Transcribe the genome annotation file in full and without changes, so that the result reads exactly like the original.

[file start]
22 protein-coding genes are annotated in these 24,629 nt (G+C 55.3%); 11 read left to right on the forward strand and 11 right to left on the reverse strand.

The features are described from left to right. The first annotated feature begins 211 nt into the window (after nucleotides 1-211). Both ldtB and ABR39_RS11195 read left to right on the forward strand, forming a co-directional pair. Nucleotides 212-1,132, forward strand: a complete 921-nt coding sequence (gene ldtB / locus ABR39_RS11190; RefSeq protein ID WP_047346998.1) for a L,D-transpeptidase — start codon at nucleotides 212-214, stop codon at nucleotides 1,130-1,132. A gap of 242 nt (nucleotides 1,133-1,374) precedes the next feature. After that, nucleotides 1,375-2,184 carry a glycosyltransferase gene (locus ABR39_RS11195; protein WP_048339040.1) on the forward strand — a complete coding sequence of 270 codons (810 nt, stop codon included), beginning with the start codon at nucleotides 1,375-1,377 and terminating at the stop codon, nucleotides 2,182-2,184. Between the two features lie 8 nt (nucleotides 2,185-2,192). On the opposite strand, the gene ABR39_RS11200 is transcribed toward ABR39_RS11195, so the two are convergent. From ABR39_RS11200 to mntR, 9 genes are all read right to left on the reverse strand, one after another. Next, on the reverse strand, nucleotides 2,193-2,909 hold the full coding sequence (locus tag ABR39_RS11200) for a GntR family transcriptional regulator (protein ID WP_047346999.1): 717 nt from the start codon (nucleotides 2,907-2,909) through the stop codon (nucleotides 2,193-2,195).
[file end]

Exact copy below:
22 protein-coding genes are annotated in these 24,629 nt (G+C 55.3%); 11 read left to right on the forward strand and 11 right to left on the reverse strand.

The features are described from left to right. The first annotated feature begins 211 nt into the window (after nucleotides 1-211). Both ldtB and ABR39_RS11195 read left to right on the forward strand, forming a co-directional pair. Nucleotides 212-1,132, forward strand: a complete 921-nt coding sequence (gene ldtB / locus ABR39_RS11190; RefSeq protein ID WP_047346998.1) for a L,D-transpeptidase — start codon at nucleotides 212-214, stop codon at nucleotides 1,130-1,132. A gap of 242 nt (nucleotides 1,133-1,374) precedes the next feature. After that, nucleotides 1,375-2,184 carry a glycosyltransferase gene (locus ABR39_RS11195; protein WP_048339040.1) on the forward strand — a complete coding sequence of 270 codons (810 nt, stop codon included), beginning with the start codon at nucleotides 1,375-1,377 and terminating at the stop codon, nucleotides 2,182-2,184. Between the two features lie 8 nt (nucleotides 2,185-2,192). On the opposite strand, the gene ABR39_RS11200 is transcribed toward ABR39_RS11195, so the two are convergent. From ABR39_RS11200 to mntR, 9 genes are all read right to left on the reverse strand, one after another. Next, on the reverse strand, nucleotides 2,193-2,909 hold the full coding sequence (locus tag ABR39_RS11200) for a GntR family transcriptional regulator (protein ID WP_047346999.1): 717 nt from the start codon (nucleotides 2,907-2,909) through the stop codon (nucleotides 2,193-2,195).